|Travelling Australia - Journal 2006
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18 May 2006 - Mount Magnet to Meekatharra
Weather was pleasant for travelling, the road remained good and traffic was the same pattern as yesterday; very few caravans or motorhomes, a handful of sedans and 4WDs and quite a few road trains going in the opposite direction. The road was flatter than yesterday with hills far more gradual. The road continued through the arid shrublands we had encountered yesterday. This vegetation is determined not only by the low rainfall (less than 200-250 mm a year) but also by the variability and unpredictability of that rain, as well as by changes in soil types, leading to significant variation within the shrubland.
After leaving Mount Morgan the road descends gradually in an inland drainage basin where the streams flow independently of the continental river system into a land-locked lake (marked "usually dry" on topographic maps) which holds the water until it evaporates leaving salt behind. The streams flow only after rain. After recent cyclones this "usually dry" Lake Austin was completely full with some of the fringing salt-tolerant plants standing in the water around the edge of the lake. After crossing Lake Austin the road trended upwards on the other side of the drainage basin.
|Lake Austin in an internal drainage basin. Usually dry it fills only after local rain and the water eventually evaporates. Birds use the wetland for breeding.|
|We stopped for a while in Cue to have a look at buildings in the main street. Cue was a gold mining town established in 1893 and substantial buildings made of local dressed limestone were erected at that time. By 1900 Cue had a population of 2000 and supported 11 hotels. But the gold gave out and prosperity faded. Cue now has a population of 350 in the whole shire. Some very attractive stone buildings remain in the main street which is empty of shoppers. Most shops have been abandoned, except for one small supermarket and the post office. A police station remains and two or three hotels still carry on their business near the shire office. Rather a sad place really.|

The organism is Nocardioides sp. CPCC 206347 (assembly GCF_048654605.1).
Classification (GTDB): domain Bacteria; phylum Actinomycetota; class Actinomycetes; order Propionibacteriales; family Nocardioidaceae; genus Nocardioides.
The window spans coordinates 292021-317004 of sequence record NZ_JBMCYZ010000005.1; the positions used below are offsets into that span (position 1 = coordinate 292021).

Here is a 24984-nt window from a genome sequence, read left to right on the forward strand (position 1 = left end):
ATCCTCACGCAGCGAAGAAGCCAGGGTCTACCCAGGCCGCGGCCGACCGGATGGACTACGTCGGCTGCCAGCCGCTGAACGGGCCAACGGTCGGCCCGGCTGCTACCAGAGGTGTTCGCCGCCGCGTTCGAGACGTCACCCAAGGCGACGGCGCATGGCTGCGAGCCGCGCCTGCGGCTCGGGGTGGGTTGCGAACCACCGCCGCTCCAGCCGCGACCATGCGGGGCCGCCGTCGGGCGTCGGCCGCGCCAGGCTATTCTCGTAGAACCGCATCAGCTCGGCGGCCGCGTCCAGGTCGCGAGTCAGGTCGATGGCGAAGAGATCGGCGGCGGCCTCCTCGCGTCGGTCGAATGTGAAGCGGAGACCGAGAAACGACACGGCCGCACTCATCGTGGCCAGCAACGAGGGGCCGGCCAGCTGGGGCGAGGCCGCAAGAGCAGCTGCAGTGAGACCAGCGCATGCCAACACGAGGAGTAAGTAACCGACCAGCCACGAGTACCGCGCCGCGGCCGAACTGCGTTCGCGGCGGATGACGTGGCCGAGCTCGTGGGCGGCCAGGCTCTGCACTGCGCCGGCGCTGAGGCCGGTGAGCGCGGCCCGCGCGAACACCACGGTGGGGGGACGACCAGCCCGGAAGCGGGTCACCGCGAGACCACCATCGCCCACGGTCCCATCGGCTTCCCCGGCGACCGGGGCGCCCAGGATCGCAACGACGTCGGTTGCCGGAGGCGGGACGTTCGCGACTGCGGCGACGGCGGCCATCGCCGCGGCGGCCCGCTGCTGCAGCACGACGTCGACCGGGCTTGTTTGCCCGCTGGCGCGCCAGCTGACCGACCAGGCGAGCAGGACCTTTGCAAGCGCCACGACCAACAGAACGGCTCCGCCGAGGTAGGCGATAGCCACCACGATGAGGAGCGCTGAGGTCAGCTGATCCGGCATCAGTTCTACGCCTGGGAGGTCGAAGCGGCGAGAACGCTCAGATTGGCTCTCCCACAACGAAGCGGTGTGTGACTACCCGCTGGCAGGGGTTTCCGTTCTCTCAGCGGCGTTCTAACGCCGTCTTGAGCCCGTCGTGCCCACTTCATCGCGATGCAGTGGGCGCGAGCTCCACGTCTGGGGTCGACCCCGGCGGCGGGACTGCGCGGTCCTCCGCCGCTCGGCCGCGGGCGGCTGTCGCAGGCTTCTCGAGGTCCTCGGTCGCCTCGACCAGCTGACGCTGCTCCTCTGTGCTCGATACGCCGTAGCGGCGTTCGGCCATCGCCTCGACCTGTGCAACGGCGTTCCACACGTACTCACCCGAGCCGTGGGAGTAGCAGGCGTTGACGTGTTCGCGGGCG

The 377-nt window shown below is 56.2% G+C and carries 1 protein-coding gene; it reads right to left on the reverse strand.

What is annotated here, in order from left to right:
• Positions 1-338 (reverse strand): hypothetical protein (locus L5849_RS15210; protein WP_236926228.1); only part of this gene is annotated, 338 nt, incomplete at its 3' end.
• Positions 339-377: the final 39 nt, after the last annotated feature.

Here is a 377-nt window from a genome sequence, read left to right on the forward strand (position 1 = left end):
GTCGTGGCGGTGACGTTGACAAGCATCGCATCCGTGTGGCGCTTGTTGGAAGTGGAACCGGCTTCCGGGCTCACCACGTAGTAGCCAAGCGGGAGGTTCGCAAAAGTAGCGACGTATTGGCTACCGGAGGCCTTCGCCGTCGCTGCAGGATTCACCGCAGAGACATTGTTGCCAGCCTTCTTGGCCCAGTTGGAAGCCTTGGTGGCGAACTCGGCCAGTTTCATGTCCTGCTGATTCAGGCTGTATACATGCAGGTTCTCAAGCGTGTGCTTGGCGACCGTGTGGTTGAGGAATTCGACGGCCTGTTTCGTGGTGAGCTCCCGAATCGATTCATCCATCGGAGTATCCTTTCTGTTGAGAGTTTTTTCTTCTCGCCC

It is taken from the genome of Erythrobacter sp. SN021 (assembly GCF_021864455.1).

|Former business club in Cue, now houses the shire office.|
Beyond Cue we descended into another internal drainage basin around Lake Annean which has some water in it most years but fills only every 5 to 10 years and is renowned as a waterbird breeding site. This was one of those 5 to 10 years and the lake was full up to the surrounding vegetation. When Lake Annean is very full it overflows through a series of wetlands into the headwaters of the Murchison River many kilometres away to the north west. Wildflowers next spring will be spectacular through this area after all the rain that has fallen. That rain has already prompted the autumn wildflowers into bloom.
The whole area is renowned for gold mining and we passed many signs pointing off the highway down a dirt road to a gold mine. More signs pointed to pastoral properties grazing sheep and cattle although we saw very few stock grazing. There has been a scarcity of animal life since we entered Western Australia, but today we finally saw one emu crossing the road; we haven't seen any live kangaroos or wallabies.
Arriving in Meekatharra we stopped at the only caravan park, attached to the Ampol petrol station, and set up for the night. We drove into the shopping centre for a look but that was small with heavy mesh protection over many doors and windows and a number of abandoned businesses. Fairly depressing. Much more impressive was a historical and nature trail with good signage around a hill near the centre of the township; in the main street there is an interesting display of the equipment used to crush ore when Meekatharra was a gold mining centre.
|Battery for crushing gold ore displayed in Meekatharra.|